Thursday, July 2, 2009

Maurice Is Missing

It’s been a tradition for quite some time that every six months when the Temple closes for two weeks of cleaning, I spend one of those weeks at my dad’s trying to “spring clean” his entire house.

Though I do try to thoroughly clean his house from top to bottom, I love this time spent with my dad. If the truth were known, there is more playing and visiting going on than there is cleaning. But I do try to have the cleaning done by the time I leave at the end of the week...

During the summer shut down of the Temple, in the evenings, we go out on his back porch. We sit on the swing and watch the sun set. We sit and talk of anything and everything. It’s during those talks that I have learned much of my dad's youth as he reminisced about his antics growing up in the Heber Valley. (He really was a playful, funny kid—though I have to say, I love the way my grandparents expected him to work hard and earn his way in life. He learned valuable lessons at a young age) I have heard him talk of his friends, parents and siblings, his mission, school, meeting my mom, falling in love, and the crazy stories behind of the births of their daughters as each of us were born. I learned how my dad gained a testimony and what message he would like to leave behind for his family… “Keep the faith. No matter what, just stay strong and keep the faith.” I also know the reasons behind why he would leave that particular message.

During the winter evenings, my dad heats up the car until it’s toasty warm, and we drive through his small town and the neighboring towns looking for houses lit up by Christmas lights. Again, having those wonderful talks of ours. It always ends with coming home and sharing a cup of hot chocolate and buttered toast or cookies.

During the day, to take a break from cleaning, we go for ice cream and we always go up to check on mom. Of course, most know my mother has passed away, so this means a trip to the cemetery. What we’re really doing is checking her grave. We stop off to change the flowers, or clean off her headstone, and just generally check to make sure all is well.

Since my mom’s passing six years ago, several of my dad’s friends have also passed away. With each one gone, this has made things a little more lonely, a little more difficult, for my dad to remain in the small town with out my mom. However, the people of that town have been so incredible, he can’t really see himself ever leaving and has already made plans to stay until he too passes from this mortal existence and is buried beside my mom. (We have both concluded it has to be the most beautiful little country cemetery either of us has ever seen)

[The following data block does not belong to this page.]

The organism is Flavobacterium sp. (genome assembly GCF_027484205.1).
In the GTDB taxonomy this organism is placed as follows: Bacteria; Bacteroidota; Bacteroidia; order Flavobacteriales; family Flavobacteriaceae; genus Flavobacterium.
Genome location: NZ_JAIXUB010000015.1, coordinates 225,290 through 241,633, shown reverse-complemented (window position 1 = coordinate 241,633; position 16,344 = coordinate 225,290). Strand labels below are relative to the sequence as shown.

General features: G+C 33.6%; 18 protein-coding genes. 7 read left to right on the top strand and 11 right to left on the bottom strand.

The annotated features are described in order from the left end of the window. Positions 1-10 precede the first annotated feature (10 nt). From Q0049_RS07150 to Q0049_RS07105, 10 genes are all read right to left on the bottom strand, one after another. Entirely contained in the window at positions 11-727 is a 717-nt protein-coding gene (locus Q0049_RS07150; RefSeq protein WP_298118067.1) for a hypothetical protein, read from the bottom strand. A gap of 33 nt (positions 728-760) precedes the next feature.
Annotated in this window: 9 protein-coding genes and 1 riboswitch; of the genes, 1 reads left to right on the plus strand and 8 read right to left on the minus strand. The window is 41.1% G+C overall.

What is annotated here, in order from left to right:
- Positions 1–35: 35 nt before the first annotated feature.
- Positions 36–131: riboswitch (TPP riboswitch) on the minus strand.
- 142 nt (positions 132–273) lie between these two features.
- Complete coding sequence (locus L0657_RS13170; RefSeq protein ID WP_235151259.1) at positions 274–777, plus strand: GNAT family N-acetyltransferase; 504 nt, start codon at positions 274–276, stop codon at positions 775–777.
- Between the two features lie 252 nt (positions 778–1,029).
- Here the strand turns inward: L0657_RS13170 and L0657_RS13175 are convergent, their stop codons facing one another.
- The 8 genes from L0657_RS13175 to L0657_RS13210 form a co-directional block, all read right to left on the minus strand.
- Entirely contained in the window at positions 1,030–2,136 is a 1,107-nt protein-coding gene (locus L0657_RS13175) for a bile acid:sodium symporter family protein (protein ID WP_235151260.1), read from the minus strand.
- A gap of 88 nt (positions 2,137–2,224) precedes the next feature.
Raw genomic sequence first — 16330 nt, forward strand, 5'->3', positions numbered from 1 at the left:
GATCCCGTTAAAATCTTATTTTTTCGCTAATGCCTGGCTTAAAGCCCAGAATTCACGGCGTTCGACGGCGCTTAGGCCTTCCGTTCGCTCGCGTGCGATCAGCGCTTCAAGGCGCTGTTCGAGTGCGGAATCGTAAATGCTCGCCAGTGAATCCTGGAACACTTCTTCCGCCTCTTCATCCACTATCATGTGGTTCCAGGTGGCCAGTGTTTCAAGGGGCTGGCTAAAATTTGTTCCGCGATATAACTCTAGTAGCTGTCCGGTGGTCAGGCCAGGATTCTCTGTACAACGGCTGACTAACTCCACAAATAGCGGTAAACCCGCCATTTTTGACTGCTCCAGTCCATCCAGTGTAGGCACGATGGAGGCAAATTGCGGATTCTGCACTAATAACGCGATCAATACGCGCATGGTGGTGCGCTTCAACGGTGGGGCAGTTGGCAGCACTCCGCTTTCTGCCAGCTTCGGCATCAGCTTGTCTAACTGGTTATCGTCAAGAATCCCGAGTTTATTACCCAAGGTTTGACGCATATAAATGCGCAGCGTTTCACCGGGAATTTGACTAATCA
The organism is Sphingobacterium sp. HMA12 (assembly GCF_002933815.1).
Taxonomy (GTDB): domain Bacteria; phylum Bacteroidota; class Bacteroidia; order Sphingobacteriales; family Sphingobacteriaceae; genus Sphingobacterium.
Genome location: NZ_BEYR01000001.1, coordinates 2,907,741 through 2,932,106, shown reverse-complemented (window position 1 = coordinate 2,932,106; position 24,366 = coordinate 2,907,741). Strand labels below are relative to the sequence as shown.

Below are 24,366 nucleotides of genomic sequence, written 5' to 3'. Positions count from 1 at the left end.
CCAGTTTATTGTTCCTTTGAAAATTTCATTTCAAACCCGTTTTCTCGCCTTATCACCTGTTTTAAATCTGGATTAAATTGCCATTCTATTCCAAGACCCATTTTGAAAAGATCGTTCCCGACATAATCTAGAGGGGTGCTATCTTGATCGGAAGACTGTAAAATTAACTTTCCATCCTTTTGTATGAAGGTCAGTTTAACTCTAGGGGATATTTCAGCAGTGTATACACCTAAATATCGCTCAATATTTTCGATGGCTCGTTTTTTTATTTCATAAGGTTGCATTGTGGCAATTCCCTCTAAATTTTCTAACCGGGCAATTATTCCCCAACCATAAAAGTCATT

This past week, I had the opportunity to go and spend some time with my dad. We did all the things we traditionally do including going to the cemetery. As we drove away from my mothers grave we started looking at all the other graves in that cemetery. We looked for some of their closest friends that have passed and soon got caught up in finding all the early settlers of the towns. We found headstones that were so weathered we could bearly make out some of the dates but some were born and had passed away in the mid to early 1800’s. Soon my dad was filling me in on the history of the town and many generations later, their families are still living where they had first settled.

We never found Maurice. He’s one of my dad’s best friend’s. It was hard for my dad to see Maurice go as he was the very first man to befriend my parents when they moved to that town. I loved Maurice as well. Either Maurice is missing or his headstone hasn’t been set yet. The cemetery is filled with Maurice’s ancestors but where in the world is Maurice? My dad and I decided we’ll keep going back until we find him. I know I will value my time with my dad searching for Maurice.

I love my time with my dad. He’s turning 81 this year. He misses my mother something fierce. It breaks my heart to think of him alone, yet the people of that town really watch out for him. That is something I am most grateful for. Still, I look forward to my visits with my dad. I see him every chance I can. I love that I have had such a wonderful opportunity to learn so much of his life in such a way and I cherish every moment that I have with him. I don’t know how many chances like this I will have so I feel like I have to grab every moment I can and hang on tight with both hands. I never want to look back and wish I had taken more time.


Gale Sears said...

Dear Jeri,
What a tender tribute to your dad and to family. I can see the two of you sitting on the swings and chatting away. Lovely.

Cheri J. Crane said...

What a beautiful post, Jeri. I'm so glad you get to spend precious time with your dad. I try to do the same thing with my mom whenever I can. I even recorded her sharing some of her stories and I'm trying to get them all typed up now.